CALIFORNIA | LOCAL
December 3, 2013 | By Rosanna Xia
A Los Angeles City Council committee agreed Tuesday to push forward a proposal to identify all the apartment buildings in the city that have a certain type of wood frame that is vulnerable to collapse in a major earthquake. Reporting to a City Council planning committee, Ifa Kashefi, chief of the engineering bureau at the Department of Building and Safety, laid out a plan to winnow out these so-called soft story wood-frame buildings among the 29,000 apartment buildings across the city that were built before 1978.
OPINION
December 3, 2013 | By The Times editorial board
On Tuesday, the Los Angeles Department of Building and Safety will propose a plan for identifying which of the approximately 29,000 apartment buildings constructed in the city before 1978 might be potentially deadly wood frame "soft-story" structures. These buildings, supported by inadequate perimeter walls around open spaces on the ground level - such as carports - run the risk of collapsing during a serious earthquake, causing injury and death. In the 1994 Northridge earthquake, about 200 soft-story buildings were severely damaged or destroyed.
CALIFORNIA | LOCAL
November 26, 2013 | By Rosanna Xia and Rong-Gong Lin II
Los Angeles city building officials have concluded that it would take inspectors more than a year to identify all the apartment buildings in the city that have a certain type of wood frame that is vulnerable to collapse in a major earthquake. City staffers developed a plan to winnow out these so-called soft story wood-frame buildings among the 29,000 apartment buildings across the city that were built before 1978, Ifa Kashefi, chief of the engineering bureau at the Department of Building and Safety, wrote in a report submitted to a City Council planning committee.
CALIFORNIA | LOCAL
November 19, 2013 | By Rong-Gong Lin II
Scientists who have a list of concrete buildings in Los Angeles that could be at risk of collapsing in a major earthquake will meet with L.A. officials Tuesday to discuss their research. The group is led by UC Berkeley engineering professor Jack Moehle, who has so far not agreed to provide the list to the Los Angeles Department of Building and Safety. The agency asked for the list at the direction of Mayor Eric Garcetti. Last month , Moehle wrote that the university was "investigating the legal and ethical constraints " of releasing preliminary research data. Moehle had earlier  rejected  a verbal request by the city for the information.
CALIFORNIA | LOCAL
November 8, 2013 | By Rosanna Xia and Catherine Saillant
The Los Angeles City Council Friday unanimously confirmed Mayor Eric Garcetti's decision to keep Raymond Chan as temporary head of the city's Department of Building and Safety for six more months. Chan is one of more than 30 department heads Garcetti is reviewing as part of his months-long effort to build a new administration. Garcetti had promised during this year's election campaign that he would inject new energy into City Hall by having general managers reapply for their jobs.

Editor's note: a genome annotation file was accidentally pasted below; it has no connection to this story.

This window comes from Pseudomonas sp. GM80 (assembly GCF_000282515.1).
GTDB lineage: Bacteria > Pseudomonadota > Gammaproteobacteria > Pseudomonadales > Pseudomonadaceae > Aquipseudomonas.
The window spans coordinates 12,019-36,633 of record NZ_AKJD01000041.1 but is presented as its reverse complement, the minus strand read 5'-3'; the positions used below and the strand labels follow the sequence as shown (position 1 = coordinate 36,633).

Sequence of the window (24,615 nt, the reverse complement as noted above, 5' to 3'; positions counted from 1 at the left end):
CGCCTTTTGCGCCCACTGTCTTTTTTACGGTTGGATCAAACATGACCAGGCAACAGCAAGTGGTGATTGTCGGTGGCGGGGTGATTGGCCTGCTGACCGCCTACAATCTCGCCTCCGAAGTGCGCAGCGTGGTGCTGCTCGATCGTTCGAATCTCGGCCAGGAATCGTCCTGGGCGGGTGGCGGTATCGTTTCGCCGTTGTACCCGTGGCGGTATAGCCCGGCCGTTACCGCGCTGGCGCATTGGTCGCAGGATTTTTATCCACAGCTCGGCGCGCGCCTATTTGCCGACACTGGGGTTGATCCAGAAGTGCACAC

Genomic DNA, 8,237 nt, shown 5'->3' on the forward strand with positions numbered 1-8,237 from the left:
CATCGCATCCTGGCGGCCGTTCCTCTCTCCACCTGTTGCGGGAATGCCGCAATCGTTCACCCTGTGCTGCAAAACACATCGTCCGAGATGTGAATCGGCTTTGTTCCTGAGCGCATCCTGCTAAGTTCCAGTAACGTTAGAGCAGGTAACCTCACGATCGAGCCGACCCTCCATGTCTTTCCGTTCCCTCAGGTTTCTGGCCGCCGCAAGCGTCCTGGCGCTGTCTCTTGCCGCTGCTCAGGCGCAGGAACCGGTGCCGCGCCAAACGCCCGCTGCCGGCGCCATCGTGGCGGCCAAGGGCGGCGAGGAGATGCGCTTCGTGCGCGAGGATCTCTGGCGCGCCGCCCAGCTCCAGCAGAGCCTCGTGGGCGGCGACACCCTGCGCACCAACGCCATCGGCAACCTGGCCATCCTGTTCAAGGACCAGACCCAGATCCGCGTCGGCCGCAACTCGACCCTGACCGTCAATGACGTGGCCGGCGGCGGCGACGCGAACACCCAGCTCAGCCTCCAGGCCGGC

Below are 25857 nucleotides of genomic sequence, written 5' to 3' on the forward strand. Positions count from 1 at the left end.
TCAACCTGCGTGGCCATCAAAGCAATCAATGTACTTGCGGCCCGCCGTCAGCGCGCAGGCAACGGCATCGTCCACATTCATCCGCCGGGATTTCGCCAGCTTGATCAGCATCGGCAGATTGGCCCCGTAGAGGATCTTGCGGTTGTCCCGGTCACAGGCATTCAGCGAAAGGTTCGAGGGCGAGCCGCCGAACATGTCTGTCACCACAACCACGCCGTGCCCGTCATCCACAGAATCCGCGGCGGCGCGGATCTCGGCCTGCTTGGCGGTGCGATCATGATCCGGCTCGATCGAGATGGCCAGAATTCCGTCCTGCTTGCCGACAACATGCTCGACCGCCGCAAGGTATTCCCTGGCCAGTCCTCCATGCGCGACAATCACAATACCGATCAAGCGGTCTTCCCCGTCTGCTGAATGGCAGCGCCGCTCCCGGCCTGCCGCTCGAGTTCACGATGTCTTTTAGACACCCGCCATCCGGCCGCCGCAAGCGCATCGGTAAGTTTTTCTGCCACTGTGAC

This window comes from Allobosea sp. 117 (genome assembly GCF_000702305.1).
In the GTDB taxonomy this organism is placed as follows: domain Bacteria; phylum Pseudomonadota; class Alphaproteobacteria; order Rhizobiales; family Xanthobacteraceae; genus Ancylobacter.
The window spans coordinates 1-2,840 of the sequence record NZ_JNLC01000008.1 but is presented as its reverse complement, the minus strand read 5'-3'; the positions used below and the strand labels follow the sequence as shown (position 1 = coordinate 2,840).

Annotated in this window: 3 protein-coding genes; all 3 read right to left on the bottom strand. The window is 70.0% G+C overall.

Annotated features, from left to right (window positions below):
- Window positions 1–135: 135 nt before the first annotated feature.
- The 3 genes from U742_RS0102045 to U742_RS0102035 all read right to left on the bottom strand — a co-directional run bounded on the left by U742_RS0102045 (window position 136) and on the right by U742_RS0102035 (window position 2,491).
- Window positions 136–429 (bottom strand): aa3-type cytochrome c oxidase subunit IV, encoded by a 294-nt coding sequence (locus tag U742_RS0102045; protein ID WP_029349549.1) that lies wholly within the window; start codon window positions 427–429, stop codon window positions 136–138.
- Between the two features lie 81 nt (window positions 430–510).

CALIFORNIA | LOCAL
October 26, 2013 | By Rong-Gong Lin II and Rosanna Xia
Los Angeles' top building official said he has been cleared of wrongdoing related to an ethics complaint filed by an opponent of a controversial Hollywood skyscraper project. “I just received good news from the Ethics Commission that they have dismissed the false and baseless allegation that was filed against me,” Raymond Chan, the interim general manager of the Department of Building and Safety, said in an email to undisclosed recipients Thursday and reviewed by The Times. “I am very happy that this dark cloud is removed,” Chan wrote.
CALIFORNIA | LOCAL
December 3, 2013 | By Rosanna Xia
A Los Angeles City Council committee agreed Tuesday to push forward a proposal to identify all the apartment buildings in the city that have a certain type of wood frame that is vulnerable to collapse in a major earthquake. Reporting to a City Council planning committee, Ifa Kashefi, chief of the engineering bureau at the Department of Building and Safety, laid out a plan to winnow out these so-called soft story wood-frame buildings among the 29,000 apartment buildings across the city that were built before 1978.
CALIFORNIA | LOCAL
May 12, 1993
In response "Westlake Fire: Did It Have to Be So Bad?" editorial, May 6: The Los Angeles Fire Department is superb at fighting fires. It fails at inspections and follow-through. Inspections are incidental jobs. The L.A. Department of Building and Safety is organized to do inspections and assure timely corrective action. From my vantage point the obvious solution is transfer inspections to those who do it best. Building and Safety has the inspectors available and gets my nod. Smoke detectors, as required by the city, have significant false alarm rates.
OPINION
October 18, 2013 | By The Times editorial board
Concrete structures may look sturdy and durable, but the ones built without steel reinforcing bars, known as rebar, are actually brittle and run the risk of collapsing in a strong earthquake. That's a problem Los Angeles cannot continue to ignore. Building codes in the city were changed after the 1971 Sylmar earthquake to require that all concrete buildings be constructed with more steel support. That law went into effect in 1976. Another law requires that owners changing the use of an old building must meet up-to-date seismic standards, including those for concrete.
CALIFORNIA | LOCAL
October 18, 2013 | By Michael Finnegan and Rosanna Xia
A team of scientists has declined to give the city a list of older concrete buildings that may collapse during a major earthquake, the mayor's office said. Los Angeles city officials said this week that they requested the data from the researchers, who, as  the Los Angeles Times reported Sunday,   identified about 1,500 potentially vulnerable concrete buildings in L.A. through public records and a walking survey. Advocates said the list would give the city a head start in tackling the concrete-building problem.